In Dutch

Written by David Corn on . Posted in Breaking News, Posts.

recon mission has been tainted, though, by the now famous–and infamous–device
he used to write Dutch: A Memoir of Ronald Reagan: he created a fictitious
version of himself to serve as narrator. I was one of those critics who pounced
on Morris before the book was even available for perusing. Call me a conventionalist,
but biography ought to serve truth before literary form.

After the
first round of wrath descended on him, I wondered if I might have been too rough
on the man, but when the first excerpts emerged it turned out that he’d
gone beyond concocting an imagined narrator: he had written several fictitious
people into the book and had crafted fictitious scenes in which the unreal people
interact with the supposedly real Reagan. At one point, Morris, writing as "Morris"
(who happened to have been born 28 years earlier than the author and who grew
up in Illinois, conveniently in the vicinity of the young Reagan), tells the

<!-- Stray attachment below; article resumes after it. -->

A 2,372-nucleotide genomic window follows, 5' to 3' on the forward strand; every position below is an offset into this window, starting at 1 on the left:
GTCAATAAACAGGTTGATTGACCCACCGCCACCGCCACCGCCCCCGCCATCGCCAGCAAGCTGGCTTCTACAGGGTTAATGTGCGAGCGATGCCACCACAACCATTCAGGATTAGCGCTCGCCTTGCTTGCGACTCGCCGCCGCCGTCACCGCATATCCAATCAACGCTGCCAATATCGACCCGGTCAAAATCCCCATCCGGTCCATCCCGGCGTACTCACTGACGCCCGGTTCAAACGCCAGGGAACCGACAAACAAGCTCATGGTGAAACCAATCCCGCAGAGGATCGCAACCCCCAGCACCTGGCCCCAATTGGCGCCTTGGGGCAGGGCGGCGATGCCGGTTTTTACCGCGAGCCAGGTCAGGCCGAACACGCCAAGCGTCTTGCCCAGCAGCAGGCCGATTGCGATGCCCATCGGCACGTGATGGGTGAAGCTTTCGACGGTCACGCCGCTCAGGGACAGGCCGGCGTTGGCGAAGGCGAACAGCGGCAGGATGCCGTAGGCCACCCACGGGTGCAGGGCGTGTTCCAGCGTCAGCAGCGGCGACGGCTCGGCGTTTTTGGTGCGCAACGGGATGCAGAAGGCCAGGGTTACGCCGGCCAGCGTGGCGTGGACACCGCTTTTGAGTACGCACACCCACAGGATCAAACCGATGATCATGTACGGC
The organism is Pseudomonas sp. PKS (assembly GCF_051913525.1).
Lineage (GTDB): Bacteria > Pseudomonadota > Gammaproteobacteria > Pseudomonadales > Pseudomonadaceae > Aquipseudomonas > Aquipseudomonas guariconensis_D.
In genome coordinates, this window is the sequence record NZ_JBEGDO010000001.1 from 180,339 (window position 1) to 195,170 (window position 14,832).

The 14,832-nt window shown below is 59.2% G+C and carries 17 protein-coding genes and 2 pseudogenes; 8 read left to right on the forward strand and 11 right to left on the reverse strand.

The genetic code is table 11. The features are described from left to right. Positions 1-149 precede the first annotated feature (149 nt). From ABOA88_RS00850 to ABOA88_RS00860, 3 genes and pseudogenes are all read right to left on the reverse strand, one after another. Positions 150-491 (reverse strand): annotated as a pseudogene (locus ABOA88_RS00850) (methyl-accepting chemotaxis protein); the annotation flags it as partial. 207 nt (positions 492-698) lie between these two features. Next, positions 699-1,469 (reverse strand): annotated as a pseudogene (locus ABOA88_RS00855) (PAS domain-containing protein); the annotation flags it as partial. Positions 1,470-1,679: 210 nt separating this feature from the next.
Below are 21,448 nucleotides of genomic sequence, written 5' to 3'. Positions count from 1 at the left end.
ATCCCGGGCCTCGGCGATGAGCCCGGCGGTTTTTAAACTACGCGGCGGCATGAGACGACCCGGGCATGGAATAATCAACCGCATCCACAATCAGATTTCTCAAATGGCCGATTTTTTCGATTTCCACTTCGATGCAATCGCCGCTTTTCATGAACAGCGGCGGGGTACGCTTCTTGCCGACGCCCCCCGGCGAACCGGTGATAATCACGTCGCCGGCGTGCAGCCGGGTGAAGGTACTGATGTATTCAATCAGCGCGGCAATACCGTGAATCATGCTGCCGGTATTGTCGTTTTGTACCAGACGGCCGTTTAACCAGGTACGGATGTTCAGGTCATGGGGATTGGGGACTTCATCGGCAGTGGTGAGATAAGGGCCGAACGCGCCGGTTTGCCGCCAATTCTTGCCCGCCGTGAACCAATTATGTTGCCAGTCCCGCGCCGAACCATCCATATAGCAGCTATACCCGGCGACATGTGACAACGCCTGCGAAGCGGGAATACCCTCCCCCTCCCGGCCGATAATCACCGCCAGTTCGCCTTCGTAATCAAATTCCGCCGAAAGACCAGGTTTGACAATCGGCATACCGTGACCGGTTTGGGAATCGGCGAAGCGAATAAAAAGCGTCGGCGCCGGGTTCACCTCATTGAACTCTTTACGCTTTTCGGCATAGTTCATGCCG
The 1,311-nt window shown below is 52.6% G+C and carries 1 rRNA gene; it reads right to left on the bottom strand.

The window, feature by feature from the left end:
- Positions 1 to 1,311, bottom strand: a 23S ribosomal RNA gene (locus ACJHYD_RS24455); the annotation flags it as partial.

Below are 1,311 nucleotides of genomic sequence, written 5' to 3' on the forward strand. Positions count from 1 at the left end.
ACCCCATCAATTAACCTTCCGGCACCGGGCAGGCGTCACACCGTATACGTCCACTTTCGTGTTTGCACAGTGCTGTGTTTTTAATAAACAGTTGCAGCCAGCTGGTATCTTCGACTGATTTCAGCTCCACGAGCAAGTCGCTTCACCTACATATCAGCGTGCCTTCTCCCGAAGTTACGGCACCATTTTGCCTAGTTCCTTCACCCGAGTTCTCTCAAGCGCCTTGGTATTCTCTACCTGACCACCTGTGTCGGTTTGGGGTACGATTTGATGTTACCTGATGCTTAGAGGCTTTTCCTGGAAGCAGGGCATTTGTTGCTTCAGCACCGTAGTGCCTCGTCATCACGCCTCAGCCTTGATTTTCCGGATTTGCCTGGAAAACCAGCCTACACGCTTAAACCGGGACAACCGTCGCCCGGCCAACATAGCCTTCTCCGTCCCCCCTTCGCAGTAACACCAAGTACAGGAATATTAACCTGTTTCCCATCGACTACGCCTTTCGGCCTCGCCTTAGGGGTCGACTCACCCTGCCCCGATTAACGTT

reader: "I was introduced to Dutch several times, and each was the first
as far as he was concerned. Paul [another fictional character] asked if he recognized
us from the beach at Lowell Park, whereupon he tapped his glasses and shook
his head, smiling." None of this happened. To depict it as the truth is

Morris deserves
all the available scorn. If he’d wanted to create a new form, he could’ve
labeled the book fictory, or fi-hi. But Dutch is not, as Newsweek
(which ran a lengthy excerpt of the book) calls it, "a controversial memoir."
A memoir is purportedly true, even if most memoirists recreate past events.
Morris, who perhaps deserves credit for being honestly dishonest, manufactures
the reality of another and blends it with the "realities" of those
who do not exist. One more example: When Morris, in four paragraphs, takes on
the matter of Reagan’s non-policy on AIDS, he rightfully notes that Reagan
remained "unconcerned" with the disease during the early 1980s. To
attach a human face to Reagan’s neglect, Morris reports that fictitious
Paul died of AIDS in 1982. This was laziness on Morris’ part. Who cares
about Paul? To bring to life Reagan’s irresponsibility on AIDS, Morris
should have sought out the public health advocates or gay activists who tried
to convince the White House to care about AIDS. The story of their interaction
with the Reagan administration would have been more telling than Paul’s
demise (actually, on the last page of the book Morris then notes that Paul died
in 1985. Even the fiction in the book is not consistent).

So Dutch